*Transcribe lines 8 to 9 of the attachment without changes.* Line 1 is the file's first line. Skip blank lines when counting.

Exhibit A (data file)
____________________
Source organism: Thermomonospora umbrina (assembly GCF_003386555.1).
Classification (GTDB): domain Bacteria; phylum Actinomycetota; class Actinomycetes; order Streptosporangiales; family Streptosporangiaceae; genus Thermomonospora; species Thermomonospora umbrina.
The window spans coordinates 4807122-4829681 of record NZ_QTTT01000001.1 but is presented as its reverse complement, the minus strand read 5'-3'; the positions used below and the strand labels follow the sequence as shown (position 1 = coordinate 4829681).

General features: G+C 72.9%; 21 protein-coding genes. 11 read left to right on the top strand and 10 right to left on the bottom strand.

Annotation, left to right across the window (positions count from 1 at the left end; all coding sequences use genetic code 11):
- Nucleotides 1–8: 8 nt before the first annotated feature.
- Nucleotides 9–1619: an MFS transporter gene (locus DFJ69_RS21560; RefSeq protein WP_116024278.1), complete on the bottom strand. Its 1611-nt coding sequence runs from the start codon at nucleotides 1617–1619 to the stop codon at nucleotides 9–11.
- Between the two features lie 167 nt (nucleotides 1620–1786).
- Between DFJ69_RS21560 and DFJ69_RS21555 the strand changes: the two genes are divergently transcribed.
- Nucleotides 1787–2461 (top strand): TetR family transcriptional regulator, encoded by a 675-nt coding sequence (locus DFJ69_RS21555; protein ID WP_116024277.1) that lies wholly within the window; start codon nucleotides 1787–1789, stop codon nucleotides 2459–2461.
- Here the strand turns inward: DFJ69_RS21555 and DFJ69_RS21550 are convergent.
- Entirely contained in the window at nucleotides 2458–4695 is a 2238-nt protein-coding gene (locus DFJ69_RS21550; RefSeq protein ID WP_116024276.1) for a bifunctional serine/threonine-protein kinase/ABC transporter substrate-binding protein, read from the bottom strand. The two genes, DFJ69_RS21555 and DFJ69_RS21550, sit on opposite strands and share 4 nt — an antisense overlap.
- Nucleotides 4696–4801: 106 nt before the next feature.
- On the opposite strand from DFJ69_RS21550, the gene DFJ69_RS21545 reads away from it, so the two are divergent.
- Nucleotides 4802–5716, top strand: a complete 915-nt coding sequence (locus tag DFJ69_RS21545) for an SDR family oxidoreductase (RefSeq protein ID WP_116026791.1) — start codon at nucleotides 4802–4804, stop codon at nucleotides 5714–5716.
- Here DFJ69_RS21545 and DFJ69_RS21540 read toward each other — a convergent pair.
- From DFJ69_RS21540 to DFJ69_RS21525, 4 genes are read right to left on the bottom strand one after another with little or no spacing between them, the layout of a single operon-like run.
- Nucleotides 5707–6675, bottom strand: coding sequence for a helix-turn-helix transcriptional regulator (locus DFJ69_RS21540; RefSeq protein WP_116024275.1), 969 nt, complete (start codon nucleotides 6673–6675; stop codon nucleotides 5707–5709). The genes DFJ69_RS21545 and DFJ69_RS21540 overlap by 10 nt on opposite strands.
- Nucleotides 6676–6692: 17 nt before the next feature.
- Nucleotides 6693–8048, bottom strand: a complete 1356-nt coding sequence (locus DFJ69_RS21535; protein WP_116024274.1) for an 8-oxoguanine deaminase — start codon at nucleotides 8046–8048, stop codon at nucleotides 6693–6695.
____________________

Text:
- Between the two features lie 167 nt (nucleotides 1620–1786).
- Between DFJ69_RS21560 and DFJ69_RS21555 the strand changes: the two genes are divergently transcribed.